It was 11:12 on Thursday 30th March when we got the knock on the door. The court usher popped her head into the room, the jury was returning with their findings, and we were needed back in court.
The jury had retired at 11 am the previous day following the 2 ½ week inquest into my son Samuel Howes death on 2nd September 2020. They had an unenviable task having listened to in excess of 30 witnesses in a hugely complex case. No wonder it took a whole day for them to reach their conclusion.
We’d sat with our legal team in our allocated family room for the past day keen to unpick their thoughts. The jury had been hugely engaged in the courtroom. They had posed insightful questions to witnesses. They had even asked the Coroner whether they could consider additional factors in their deliberation. Sadly, one member had dropped out early. She asked to be released after I read my statement on the first day, too triggered to continue.
We walked into the courtroom for the final time. Other family members joined online. I took my place next to our legal team and my daughter Daisy. The jury entered and the microphone was placed in front of the foreperson. My heart was hammering. Did they get it? Did they understand? Did they care about my boy? Please validate him and our experiences were my silent pleas.
The head juror started to read the findings. I heard the opening lines, ‘Samuel suffered from ongoing mental health issues including anxiety and depression. Samuel’s mental health led to his use of drugs and dependency on alcohol which exacerbated his poor mental health’.
I reached for the tissues. They totally got it! They understood. The language and tone were respectful, no judgement. I could feel the empathy in their words.
The juror went on to detail a catalogue of failings and inadequate responses across the board. They described in huge detail the lack of care and rigour. By now I was sobbing. Two and a half years I'd waited for his day. To hold these organisations to account and have the truth be told.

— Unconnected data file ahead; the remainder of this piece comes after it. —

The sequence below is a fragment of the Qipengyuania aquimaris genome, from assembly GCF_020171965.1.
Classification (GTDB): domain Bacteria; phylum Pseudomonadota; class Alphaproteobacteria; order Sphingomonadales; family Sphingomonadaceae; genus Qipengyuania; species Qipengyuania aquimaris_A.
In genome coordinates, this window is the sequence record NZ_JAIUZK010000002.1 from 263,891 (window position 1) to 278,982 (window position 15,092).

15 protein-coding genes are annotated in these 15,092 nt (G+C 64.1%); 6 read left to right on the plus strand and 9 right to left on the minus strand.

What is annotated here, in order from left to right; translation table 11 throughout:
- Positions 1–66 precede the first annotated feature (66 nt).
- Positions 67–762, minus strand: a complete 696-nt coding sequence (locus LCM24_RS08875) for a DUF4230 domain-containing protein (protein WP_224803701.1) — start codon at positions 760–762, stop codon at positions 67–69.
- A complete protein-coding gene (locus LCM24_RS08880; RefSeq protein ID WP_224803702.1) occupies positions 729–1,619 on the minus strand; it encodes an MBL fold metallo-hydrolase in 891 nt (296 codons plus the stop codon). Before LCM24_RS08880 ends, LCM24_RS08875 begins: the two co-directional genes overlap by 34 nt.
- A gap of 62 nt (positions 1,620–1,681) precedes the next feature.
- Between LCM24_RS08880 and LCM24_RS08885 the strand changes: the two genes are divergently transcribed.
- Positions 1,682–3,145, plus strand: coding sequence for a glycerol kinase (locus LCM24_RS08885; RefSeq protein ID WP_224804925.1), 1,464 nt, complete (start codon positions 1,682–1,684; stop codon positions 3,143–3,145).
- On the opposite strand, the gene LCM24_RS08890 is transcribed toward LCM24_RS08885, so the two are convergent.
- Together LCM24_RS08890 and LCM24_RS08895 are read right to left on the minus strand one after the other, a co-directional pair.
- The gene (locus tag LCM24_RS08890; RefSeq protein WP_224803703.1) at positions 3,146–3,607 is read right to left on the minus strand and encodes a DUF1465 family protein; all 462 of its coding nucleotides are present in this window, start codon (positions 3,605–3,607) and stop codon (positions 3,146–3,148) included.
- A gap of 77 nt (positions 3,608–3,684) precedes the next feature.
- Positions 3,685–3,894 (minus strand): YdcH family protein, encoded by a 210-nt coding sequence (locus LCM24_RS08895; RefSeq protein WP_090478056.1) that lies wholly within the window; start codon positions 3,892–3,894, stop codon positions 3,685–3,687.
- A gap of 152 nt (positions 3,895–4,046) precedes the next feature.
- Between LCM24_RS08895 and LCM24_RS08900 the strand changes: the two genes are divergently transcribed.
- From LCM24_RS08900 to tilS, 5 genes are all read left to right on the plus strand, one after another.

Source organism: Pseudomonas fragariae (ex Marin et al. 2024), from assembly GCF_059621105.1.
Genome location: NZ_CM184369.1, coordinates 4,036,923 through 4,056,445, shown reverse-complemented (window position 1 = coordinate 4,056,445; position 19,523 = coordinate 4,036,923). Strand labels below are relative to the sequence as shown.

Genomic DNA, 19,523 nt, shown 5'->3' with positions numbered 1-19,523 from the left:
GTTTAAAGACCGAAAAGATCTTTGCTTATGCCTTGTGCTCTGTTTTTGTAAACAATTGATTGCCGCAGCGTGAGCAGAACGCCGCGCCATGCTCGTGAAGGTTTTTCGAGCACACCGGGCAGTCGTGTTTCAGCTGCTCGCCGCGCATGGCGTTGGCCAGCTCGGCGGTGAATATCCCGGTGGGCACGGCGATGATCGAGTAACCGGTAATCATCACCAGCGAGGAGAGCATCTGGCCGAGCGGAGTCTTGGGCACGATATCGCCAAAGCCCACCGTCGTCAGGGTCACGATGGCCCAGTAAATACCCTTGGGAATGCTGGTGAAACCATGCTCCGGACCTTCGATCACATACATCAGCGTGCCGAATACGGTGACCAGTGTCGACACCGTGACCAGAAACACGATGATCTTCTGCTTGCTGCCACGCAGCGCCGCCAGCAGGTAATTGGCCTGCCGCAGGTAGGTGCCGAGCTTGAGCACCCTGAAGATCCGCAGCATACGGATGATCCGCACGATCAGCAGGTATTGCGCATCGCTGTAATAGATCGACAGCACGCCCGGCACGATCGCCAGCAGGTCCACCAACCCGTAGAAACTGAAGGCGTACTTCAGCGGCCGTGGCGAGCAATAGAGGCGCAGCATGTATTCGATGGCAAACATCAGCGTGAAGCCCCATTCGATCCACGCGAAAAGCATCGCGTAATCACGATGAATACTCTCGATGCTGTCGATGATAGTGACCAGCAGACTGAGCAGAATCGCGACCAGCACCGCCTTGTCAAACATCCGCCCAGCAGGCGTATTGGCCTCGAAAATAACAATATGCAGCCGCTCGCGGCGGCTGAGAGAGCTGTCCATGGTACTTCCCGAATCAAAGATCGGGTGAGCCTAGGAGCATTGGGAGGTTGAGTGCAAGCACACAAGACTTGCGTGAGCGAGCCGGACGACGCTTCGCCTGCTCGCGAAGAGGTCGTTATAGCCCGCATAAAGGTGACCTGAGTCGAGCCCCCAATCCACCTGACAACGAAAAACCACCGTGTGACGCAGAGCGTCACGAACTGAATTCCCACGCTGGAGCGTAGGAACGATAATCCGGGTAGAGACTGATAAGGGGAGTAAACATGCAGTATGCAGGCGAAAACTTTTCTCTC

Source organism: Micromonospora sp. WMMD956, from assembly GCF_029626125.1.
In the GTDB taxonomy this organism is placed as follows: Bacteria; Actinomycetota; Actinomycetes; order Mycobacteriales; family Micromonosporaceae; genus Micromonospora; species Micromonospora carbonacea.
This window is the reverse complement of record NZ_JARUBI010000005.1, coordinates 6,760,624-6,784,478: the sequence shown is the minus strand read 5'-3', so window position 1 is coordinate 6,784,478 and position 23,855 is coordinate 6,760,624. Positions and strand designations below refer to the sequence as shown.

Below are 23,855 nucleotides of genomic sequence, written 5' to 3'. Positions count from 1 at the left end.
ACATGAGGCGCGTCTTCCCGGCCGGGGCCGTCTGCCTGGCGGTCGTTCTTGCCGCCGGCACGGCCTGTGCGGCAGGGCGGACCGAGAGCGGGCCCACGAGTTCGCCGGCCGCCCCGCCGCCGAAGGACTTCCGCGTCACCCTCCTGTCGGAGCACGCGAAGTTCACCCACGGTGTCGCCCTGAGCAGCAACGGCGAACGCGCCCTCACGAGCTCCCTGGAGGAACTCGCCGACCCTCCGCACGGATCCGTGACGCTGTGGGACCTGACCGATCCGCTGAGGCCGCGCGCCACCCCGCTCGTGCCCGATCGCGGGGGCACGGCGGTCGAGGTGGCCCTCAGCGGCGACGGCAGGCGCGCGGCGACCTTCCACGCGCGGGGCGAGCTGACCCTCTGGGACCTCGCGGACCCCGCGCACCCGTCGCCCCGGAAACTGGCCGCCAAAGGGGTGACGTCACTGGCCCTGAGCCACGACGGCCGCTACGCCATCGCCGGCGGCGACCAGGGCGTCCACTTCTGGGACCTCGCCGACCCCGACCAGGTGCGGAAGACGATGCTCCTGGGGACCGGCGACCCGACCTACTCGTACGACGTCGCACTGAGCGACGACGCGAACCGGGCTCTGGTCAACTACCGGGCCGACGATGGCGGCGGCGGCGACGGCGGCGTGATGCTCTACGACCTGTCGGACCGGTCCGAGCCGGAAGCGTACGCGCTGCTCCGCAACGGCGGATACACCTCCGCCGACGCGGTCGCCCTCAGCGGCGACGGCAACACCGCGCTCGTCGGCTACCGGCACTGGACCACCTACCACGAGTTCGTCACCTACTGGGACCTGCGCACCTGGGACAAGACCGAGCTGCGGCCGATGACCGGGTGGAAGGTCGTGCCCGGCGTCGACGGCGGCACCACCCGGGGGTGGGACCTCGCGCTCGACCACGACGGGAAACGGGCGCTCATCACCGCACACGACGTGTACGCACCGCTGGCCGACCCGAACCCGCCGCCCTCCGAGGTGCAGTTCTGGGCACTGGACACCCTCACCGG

The Coroner then addressed our family and thanked us for our drive to get the inquest heard and our dedication to Samuel. He stated that no one couldn't have done more to save Samuel in the last months of his life than me, his mum. I knew deep down this was true but hearing it at the end of his horrendous process was incredible. I looked across at the jury and mouthed 'thank you’.
We’d sat through horrific evidence. Police officers who’d judged, ignored and vilified my child in custody. Not one bad apple but multiple people who just didn’t care. The ease with which they justified their neglect was unbearable.
The last days of evidence had focused on Samuel’s missing person investigation. He had gone missing and had rung an ambulance from a friend’s house, in crisis, saying he was suicidal. This was the first time he had ever reached out for help. He left before the ambulance arrived.
There followed a botched investigation. The Coroner had actually requested that it wasn’t called an investigation because no actions to look for Samuel were ever undertaken. No photograph was shared, no phone calls to me, no CCTV was checked. No one was ever looking for a highly vulnerable 17-year-old suicidal child. The only action taken by the police was to close the case nine hours after he died.